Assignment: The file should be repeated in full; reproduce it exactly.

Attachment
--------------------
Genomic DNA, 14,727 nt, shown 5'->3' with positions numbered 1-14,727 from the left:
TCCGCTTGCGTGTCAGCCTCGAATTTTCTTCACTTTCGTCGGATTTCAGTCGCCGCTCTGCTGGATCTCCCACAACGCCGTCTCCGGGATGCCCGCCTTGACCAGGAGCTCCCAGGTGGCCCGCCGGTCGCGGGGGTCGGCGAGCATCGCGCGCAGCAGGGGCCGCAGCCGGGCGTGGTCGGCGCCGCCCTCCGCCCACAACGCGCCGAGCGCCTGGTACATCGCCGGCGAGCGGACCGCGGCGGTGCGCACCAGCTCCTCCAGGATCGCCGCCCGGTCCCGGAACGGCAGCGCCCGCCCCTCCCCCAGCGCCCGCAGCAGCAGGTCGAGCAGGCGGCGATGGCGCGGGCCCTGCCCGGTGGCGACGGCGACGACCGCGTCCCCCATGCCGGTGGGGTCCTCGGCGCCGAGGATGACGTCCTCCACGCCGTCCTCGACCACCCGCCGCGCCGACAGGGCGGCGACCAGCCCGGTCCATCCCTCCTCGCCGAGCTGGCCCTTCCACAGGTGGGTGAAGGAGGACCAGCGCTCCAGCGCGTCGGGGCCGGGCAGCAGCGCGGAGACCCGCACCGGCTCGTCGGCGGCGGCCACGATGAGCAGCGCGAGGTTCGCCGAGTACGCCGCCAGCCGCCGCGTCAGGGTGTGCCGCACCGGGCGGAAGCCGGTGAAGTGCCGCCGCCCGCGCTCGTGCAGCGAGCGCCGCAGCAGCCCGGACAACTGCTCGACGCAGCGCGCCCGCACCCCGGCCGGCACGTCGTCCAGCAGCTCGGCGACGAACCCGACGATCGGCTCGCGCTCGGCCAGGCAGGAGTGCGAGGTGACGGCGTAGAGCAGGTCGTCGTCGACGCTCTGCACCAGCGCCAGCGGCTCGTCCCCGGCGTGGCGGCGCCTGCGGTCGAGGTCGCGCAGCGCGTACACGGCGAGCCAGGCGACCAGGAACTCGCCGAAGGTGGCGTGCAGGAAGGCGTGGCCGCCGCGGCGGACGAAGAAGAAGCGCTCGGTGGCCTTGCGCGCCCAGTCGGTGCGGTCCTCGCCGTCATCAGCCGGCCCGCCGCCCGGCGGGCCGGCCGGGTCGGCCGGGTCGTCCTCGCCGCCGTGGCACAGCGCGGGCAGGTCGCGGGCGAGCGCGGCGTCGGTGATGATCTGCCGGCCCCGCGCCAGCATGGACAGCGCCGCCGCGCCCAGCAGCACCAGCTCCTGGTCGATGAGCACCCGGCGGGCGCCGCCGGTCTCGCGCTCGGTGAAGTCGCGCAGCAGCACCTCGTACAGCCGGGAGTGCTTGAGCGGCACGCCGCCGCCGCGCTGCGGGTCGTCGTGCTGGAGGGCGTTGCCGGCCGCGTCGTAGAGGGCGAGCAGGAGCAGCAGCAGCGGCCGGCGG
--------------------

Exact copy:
Genomic DNA, 14,727 nt, shown 5'->3' with positions numbered 1-14,727 from the left:
TCCGCTTGCGTGTCAGCCTCGAATTTTCTTCACTTTCGTCGGATTTCAGTCGCCGCTCTGCTGGATCTCCCACAACGCCGTCTCCGGGATGCCCGCCTTGACCAGGAGCTCCCAGGTGGCCCGCCGGTCGCGGGGGTCGGCGAGCATCGCGCGCAGCAGGGGCCGCAGCCGGGCGTGGTCGGCGCCGCCCTCCGCCCACAACGCGCCGAGCGCCTGGTACATCGCCGGCGAGCGGACCGCGGCGGTGCGCACCAGCTCCTCCAGGATCGCCGCCCGGTCCCGGAACGGCAGCGCCCGCCCCTCCCCCAGCGCCCGCAGCAGCAGGTCGAGCAGGCGGCGATGGCGCGGGCCCTGCCCGGTGGCGACGGCGACGACCGCGTCCCCCATGCCGGTGGGGTCCTCGGCGCCGAGGATGACGTCCTCCACGCCGTCCTCGACCACCCGCCGCGCCGACAGGGCGGCGACCAGCCCGGTCCATCCCTCCTCGCCGAGCTGGCCCTTCCACAGGTGGGTGAAGGAGGACCAGCGCTCCAGCGCGTCGGGGCCGGGCAGCAGCGCGGAGACCCGCACCGGCTCGTCGGCGGCGGCCACGATGAGCAGCGCGAGGTTCGCCGAGTACGCCGCCAGCCGCCGCGTCAGGGTGTGCCGCACCGGGCGGAAGCCGGTGAAGTGCCGCCGCCCGCGCTCGTGCAGCGAGCGCCGCAGCAGCCCGGACAACTGCTCGACGCAGCGCGCCCGCACCCCGGCCGGCACGTCGTCCAGCAGCTCGGCGACGAACCCGACGATCGGCTCGCGCTCGGCCAGGCAGGAGTGCGAGGTGACGGCGTAGAGCAGGTCGTCGTCGACGCTCTGCACCAGCGCCAGCGGCTCGTCCCCGGCGTGGCGGCGCCTGCGGTCGAGGTCGCGCAGCGCGTACACGGCGAGCCAGGCGACCAGGAACTCGCCGAAGGTGGCGTGCAGGAAGGCGTGGCCGCCGCGGCGGACGAAGAAGAAGCGCTCGGTGGCCTTGCGCGCCCAGTCGGTGCGGTCCTCGCCGTCATCAGCCGGCCCGCCGCCCGGCGGGCCGGCCGGGTCGGCCGGGTCGTCCTCGCCGCCGTGGCACAGCGCGGGCAGGTCGCGGGCGAGCGCGGCGTCGGTGATGATCTGCCGGCCCCGCGCCAGCATGGACAGCGCCGCCGCGCCCAGCAGCACCAGCTCCTGGTCGATGAGCACCCGGCGGGCGCCGCCGGTCTCGCGCTCGGTGAAGTCGCGCAGCAGCACCTCGTACAGCCGGGAGTGCTTGAGCGGCACGCCGCCGCCGCGCTGCGGGTCGTCGTGCTGGAGGGCGTTGCCGGCCGCGTCGTAGAGGGCGAGCAGGAGCAGCAGCAGCGGCCGGCGG